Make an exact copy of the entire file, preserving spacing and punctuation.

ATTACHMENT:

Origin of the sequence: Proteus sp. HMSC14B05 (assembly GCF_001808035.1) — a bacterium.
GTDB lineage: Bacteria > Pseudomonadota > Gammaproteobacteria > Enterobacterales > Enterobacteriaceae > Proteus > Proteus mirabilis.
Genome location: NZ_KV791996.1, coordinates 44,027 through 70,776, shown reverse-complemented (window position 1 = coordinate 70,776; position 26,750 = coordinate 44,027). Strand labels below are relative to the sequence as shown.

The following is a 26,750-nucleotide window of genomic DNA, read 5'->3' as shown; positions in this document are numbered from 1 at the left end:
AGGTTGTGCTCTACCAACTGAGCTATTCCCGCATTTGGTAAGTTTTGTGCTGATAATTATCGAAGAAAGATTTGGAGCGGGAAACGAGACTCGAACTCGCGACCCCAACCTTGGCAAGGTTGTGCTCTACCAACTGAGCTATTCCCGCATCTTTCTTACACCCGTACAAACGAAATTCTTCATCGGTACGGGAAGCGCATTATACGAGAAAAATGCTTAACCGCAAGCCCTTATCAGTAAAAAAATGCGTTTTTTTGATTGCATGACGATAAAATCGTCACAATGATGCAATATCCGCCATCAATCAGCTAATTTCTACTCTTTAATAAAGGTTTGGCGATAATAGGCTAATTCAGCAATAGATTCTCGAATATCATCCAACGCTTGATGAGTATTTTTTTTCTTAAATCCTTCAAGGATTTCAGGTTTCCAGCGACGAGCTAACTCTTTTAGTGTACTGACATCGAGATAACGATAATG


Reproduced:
Origin of the sequence: Proteus sp. HMSC14B05 (assembly GCF_001808035.1) — a bacterium.
GTDB lineage: Bacteria > Pseudomonadota > Gammaproteobacteria > Enterobacterales > Enterobacteriaceae > Proteus > Proteus mirabilis.
Genome location: NZ_KV791996.1, coordinates 44,027 through 70,776, shown reverse-complemented (window position 1 = coordinate 70,776; position 26,750 = coordinate 44,027). Strand labels below are relative to the sequence as shown.

The following is a 26,750-nucleotide window of genomic DNA, read 5'->3' as shown; positions in this document are numbered from 1 at the left end:
AGGTTGTGCTCTACCAACTGAGCTATTCCCGCATTTGGTAAGTTTTGTGCTGATAATTATCGAAGAAAGATTTGGAGCGGGAAACGAGACTCGAACTCGCGACCCCAACCTTGGCAAGGTTGTGCTCTACCAACTGAGCTATTCCCGCATCTTTCTTACACCCGTACAAACGAAATTCTTCATCGGTACGGGAAGCGCATTATACGAGAAAAATGCTTAACCGCAAGCCCTTATCAGTAAAAAAATGCGTTTTTTTGATTGCATGACGATAAAATCGTCACAATGATGCAATATCCGCCATCAATCAGCTAATTTCTACTCTTTAATAAAGGTTTGGCGATAATAGGCTAATTCAGCAATAGATTCTCGAATATCATCCAACGCTTGATGAGTATTTTTTTTCTTAAATCCTTCAAGGATTTCAGGTTTCCAGCGACGAGCTAACTCTTTTAGTGTACTGACATCGAGATAACGATAATG